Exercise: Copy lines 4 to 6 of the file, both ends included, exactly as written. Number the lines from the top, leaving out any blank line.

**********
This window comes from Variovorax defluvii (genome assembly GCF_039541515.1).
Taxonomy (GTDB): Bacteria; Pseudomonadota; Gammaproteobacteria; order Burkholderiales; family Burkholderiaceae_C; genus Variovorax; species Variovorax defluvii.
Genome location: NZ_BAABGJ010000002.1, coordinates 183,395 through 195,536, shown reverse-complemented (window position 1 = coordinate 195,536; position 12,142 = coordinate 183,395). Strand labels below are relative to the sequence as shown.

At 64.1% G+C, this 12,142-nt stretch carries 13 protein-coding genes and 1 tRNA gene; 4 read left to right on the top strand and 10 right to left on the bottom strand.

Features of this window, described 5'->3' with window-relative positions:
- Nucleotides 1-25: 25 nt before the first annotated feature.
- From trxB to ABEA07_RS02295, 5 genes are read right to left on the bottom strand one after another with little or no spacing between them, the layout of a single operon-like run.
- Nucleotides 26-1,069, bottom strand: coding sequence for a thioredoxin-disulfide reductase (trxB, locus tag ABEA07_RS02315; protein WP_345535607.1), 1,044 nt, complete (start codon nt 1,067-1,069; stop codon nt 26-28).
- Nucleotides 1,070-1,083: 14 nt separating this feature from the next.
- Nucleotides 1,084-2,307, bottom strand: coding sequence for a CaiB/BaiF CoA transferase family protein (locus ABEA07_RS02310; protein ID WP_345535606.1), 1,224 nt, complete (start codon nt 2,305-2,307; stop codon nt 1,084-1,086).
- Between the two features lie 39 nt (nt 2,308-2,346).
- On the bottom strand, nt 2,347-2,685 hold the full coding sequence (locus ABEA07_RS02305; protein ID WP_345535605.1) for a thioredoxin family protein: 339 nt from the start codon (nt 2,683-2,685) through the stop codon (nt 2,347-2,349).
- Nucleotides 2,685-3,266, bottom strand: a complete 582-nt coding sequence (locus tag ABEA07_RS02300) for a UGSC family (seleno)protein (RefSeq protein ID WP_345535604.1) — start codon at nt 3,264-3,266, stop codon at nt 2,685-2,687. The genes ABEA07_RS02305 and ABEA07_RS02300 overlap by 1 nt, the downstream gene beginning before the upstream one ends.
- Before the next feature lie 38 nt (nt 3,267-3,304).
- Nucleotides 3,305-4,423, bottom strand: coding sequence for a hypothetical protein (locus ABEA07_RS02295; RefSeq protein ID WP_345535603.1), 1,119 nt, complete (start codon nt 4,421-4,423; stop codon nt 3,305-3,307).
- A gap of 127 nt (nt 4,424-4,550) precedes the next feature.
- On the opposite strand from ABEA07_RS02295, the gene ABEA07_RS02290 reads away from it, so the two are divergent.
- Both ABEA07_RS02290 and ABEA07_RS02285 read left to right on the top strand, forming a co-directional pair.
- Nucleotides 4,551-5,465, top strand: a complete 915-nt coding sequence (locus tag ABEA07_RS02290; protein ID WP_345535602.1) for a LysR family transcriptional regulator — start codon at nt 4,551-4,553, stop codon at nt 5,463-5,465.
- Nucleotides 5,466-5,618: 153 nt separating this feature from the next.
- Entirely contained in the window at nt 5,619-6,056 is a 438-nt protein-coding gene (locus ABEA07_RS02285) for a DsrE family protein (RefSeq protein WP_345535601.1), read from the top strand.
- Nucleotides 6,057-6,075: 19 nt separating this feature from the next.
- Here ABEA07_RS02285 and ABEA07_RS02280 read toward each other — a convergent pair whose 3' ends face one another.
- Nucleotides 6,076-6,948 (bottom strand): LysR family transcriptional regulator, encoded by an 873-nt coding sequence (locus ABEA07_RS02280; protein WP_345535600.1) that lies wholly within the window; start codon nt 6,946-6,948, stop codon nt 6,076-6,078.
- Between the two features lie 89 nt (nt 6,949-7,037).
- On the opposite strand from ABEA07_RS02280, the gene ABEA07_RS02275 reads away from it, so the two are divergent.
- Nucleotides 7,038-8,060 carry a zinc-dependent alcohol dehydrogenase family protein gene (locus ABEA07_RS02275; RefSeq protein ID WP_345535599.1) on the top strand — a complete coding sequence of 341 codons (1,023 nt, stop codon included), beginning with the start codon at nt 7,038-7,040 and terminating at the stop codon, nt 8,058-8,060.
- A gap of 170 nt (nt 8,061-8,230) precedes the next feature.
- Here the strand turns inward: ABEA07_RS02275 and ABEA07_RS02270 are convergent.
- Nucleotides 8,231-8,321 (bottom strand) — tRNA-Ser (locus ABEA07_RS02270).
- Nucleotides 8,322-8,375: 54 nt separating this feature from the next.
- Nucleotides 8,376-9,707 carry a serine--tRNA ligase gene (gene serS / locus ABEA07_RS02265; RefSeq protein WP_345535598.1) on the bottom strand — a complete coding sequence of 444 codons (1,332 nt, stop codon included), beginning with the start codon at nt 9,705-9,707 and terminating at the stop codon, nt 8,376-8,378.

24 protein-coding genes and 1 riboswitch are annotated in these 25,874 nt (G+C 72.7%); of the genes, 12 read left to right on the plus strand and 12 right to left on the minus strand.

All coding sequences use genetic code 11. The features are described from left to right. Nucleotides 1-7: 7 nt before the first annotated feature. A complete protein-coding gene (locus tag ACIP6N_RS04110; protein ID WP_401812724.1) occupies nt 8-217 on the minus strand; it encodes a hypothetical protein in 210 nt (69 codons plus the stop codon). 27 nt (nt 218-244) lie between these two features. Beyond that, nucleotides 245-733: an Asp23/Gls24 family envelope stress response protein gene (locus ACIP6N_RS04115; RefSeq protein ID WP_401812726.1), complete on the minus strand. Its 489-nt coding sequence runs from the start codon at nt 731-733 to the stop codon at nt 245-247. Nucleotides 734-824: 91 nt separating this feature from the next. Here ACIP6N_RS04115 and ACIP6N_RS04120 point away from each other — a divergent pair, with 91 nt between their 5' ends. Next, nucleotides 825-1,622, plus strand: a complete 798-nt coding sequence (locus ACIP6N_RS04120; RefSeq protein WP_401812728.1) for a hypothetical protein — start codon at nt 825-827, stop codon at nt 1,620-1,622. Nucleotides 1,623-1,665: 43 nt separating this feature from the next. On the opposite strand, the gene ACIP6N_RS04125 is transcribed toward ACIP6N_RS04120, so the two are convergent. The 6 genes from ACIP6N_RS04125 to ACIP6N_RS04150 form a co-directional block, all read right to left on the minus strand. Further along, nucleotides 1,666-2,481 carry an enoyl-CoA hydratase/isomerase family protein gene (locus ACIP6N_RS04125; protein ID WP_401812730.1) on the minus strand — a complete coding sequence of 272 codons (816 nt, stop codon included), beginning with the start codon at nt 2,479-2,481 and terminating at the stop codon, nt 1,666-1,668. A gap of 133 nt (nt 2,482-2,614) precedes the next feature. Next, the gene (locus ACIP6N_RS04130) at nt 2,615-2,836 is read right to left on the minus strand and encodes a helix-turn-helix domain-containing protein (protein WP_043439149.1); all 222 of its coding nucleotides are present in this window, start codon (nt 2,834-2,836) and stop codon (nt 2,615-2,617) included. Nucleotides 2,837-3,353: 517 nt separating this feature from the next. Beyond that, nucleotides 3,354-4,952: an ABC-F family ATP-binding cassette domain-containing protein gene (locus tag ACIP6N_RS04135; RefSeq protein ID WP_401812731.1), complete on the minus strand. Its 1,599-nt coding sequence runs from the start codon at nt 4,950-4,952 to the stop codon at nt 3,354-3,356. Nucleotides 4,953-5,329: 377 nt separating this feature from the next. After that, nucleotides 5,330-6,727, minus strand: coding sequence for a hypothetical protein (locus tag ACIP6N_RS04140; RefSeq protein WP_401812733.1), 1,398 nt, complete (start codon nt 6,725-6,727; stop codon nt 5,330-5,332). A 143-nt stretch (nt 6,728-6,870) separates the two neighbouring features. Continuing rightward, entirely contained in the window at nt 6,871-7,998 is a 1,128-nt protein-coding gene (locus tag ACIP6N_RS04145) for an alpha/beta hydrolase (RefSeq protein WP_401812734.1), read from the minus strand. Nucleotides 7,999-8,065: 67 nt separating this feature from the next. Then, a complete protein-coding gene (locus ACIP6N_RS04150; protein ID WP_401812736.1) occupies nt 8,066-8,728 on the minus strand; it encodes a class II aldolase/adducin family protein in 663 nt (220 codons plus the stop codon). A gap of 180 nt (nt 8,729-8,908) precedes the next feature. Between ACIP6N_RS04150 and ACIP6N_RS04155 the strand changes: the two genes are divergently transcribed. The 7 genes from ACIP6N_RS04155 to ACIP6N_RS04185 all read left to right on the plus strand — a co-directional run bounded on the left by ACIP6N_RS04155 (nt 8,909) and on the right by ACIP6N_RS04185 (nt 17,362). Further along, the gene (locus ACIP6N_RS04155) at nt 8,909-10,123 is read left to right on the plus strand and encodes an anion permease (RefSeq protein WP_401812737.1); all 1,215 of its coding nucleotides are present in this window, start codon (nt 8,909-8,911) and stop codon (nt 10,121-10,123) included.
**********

At 64.1% G+C, this 12,142-nt stretch carries 13 protein-coding genes and 1 tRNA gene; 4 read left to right on the top strand and 10 right to left on the bottom strand.

Features of this window, described 5'->3' with window-relative positions:
- Nucleotides 1-25: 25 nt before the first annotated feature.